Abandoned Pools Humanistic
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- Released: September 25, 2001
- Originally Released: 2001
- Label: Warner Bros / Wea
Mojo (Publisher) - 4/03, p.1123 stars out of 5 - "...[The album] lurches from Pixies-like buzzsaw pop to shoegazer drones and '80s pop balladry..."
- 1.The Remedy
- 2.Mercy Kiss
- 3.Start Over
- 6.Suburban Muse
- 7.Sunny Day
- 9.Ruin Your Life
This is a Hyper CD, which contains regular audio tracks and also provides a link to the artist's website with the help of a web browser.
Abandoned Pools: Tommy Walter (vocals, various instruments, programming).
Additional personnel includes: Sean Slade (guitar, bass clarinet, piano, Clavinet, organ); Josh Freese (drums); Angie Hart (background vocals).
Producers include: Paul Q. Kolderie, Sean Slade, Tommy Walter.
Personnel: Sean Slade (guitar, bass clarinet, piano, Clavinet, organ); Paul Q. Kolderie (guitar); Josh Freese, Tim Dow (drums); Tommy Walter (programming); Angie Hart (background vocals).
Recording information: Q Division, Boston, MA.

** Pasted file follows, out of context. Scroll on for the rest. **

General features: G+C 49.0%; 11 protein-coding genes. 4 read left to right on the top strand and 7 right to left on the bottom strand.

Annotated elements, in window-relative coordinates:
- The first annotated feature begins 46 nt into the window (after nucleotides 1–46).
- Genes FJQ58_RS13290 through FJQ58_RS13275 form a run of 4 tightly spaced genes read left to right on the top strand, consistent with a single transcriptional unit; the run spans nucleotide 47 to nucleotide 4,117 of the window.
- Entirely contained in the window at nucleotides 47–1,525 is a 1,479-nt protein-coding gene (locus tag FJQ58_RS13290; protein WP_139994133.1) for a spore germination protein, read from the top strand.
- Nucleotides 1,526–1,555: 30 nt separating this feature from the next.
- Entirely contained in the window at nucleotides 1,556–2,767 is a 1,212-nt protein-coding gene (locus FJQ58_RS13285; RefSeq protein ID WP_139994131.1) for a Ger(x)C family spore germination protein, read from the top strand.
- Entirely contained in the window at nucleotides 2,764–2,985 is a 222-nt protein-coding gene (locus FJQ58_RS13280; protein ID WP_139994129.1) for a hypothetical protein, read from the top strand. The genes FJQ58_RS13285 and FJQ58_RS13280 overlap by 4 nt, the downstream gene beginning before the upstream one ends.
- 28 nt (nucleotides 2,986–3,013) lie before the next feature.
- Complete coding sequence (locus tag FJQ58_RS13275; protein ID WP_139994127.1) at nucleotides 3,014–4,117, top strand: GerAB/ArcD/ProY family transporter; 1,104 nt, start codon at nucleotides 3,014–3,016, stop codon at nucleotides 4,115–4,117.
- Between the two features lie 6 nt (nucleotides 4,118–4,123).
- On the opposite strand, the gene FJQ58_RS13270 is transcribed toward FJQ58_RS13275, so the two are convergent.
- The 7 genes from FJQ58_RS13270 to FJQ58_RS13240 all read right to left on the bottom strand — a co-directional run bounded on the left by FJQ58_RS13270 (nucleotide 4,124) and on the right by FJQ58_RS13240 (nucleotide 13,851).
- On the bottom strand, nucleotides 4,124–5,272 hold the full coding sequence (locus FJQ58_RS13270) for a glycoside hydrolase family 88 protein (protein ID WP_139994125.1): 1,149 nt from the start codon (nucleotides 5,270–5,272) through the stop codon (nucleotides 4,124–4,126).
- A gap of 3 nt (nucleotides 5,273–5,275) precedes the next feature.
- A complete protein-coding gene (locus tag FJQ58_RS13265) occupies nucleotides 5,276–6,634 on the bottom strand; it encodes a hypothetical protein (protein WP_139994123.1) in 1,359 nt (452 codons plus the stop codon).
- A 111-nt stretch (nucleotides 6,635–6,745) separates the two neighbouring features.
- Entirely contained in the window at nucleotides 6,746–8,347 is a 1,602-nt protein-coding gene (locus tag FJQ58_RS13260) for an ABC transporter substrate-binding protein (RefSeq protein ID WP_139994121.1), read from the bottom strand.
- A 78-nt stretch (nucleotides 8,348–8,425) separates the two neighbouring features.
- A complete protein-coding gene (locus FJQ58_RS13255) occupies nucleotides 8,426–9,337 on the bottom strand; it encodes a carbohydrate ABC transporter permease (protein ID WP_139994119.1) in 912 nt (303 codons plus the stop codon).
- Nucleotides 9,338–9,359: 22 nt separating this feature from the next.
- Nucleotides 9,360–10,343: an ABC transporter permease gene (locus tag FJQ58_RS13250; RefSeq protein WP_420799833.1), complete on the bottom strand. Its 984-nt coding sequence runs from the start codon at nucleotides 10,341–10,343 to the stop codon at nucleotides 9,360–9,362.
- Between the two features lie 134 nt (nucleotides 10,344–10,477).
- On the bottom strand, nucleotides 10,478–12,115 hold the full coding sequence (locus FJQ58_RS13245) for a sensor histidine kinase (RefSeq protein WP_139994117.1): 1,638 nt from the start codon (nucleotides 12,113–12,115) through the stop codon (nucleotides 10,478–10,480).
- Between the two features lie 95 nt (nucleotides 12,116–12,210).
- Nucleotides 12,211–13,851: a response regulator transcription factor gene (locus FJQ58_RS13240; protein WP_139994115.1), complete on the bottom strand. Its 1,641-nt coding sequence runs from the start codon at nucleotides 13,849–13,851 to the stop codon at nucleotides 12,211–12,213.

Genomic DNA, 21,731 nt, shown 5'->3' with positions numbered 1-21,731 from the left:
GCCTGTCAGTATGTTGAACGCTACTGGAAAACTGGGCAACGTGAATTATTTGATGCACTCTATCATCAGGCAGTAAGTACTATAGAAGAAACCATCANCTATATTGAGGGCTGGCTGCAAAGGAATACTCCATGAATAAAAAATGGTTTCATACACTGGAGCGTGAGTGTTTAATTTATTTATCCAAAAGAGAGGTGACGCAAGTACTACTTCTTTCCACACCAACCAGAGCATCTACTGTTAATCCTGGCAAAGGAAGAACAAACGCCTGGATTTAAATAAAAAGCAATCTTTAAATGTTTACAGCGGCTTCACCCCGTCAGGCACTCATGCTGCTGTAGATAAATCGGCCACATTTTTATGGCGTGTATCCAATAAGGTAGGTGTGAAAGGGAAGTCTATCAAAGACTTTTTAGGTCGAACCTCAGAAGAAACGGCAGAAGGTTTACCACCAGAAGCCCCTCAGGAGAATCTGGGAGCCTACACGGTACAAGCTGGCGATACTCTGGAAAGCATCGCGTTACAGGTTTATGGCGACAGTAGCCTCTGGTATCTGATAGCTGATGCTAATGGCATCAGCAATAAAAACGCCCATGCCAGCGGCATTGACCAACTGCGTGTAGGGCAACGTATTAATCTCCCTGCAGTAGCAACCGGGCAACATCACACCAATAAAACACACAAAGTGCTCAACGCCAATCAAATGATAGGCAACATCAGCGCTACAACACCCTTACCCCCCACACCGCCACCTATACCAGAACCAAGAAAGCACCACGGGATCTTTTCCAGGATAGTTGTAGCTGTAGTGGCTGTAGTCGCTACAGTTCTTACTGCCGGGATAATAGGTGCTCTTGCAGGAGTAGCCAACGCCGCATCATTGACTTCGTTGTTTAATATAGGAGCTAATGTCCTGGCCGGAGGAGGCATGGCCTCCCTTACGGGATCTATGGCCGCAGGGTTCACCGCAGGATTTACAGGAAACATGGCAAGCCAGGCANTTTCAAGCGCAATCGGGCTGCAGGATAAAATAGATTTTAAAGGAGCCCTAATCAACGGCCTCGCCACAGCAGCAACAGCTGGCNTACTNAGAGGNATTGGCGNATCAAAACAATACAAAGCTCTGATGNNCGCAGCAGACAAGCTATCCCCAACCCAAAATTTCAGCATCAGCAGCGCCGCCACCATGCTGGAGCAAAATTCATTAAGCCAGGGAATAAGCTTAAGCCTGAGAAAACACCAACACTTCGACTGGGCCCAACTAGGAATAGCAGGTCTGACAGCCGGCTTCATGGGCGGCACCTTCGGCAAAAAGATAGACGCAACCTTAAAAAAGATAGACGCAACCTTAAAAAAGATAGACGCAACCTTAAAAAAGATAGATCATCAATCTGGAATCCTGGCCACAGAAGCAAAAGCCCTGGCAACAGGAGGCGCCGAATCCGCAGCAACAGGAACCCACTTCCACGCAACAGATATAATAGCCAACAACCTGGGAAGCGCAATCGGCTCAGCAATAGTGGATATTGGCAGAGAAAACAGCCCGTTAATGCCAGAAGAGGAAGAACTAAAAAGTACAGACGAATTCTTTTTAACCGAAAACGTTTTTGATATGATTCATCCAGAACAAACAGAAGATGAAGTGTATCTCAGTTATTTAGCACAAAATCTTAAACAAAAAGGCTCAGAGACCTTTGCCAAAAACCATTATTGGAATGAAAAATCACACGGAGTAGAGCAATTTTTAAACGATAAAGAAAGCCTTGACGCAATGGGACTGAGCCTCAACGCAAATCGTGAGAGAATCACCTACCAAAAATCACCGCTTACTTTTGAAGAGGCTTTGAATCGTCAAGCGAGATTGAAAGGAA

The Warner-distributed debut by Tommy Walter's alter ego, Abandoned Pools (he wrote, sang, and played almost everything here), is a curious culmination of ghostlike voices from the rock & roll ether. Walter sounds a lot like a harder-rock version of Tommy Gnosis, the character from Hedwig and the Angry Inch: vulnerable, lost, and wanting desperately to put it all into terms that are rock & roll enough to make him stand out from the crowd. But there's also the tenderness and the deep desire to write love song hooks like John Rzeznik of the Goo Goo Dolls. And as if this weren't enough, this Woodland Hills, CA, kid is as pissed off as Kurt Cobain and obviously worships that trait among many others in his idol. What that adds up to is: Who is Tommy Walter? He's certainly encompassed all of the strands that create a musical persona, but do they make a personality? The songs themselves -- especially the dark, hooky "Mercy Kiss" (the single), the overdriven guitar-crunching refrain and bridge in "Monster," and the highly textured shifty-shuffle rock of "Sunny Day" -- hint that this kid's got something to say. And then there's the souled-out girl chorus-sounding backing on "Ruin Your Life," a shimmering reflection on desolation and the possibilities in its aftermath. "Seed"'s electronic hard rock and elongated riffs push the needle into the red and offer this kid's jaded view as a way out, a way toward something else. Perhaps listeners will discover what that is on the next disc. The ace production of Paul Q. Kolderie and Sean Slade handled the boards with great sensitivity and flair, erecting a dynamic, fluid alt-rock monolith. By he sound of this, Walter has more -- and better -- recordings in him as he emerges from behind his wall of identities, but this is an auspicious debut nonetheless. ~ Thom Jurek
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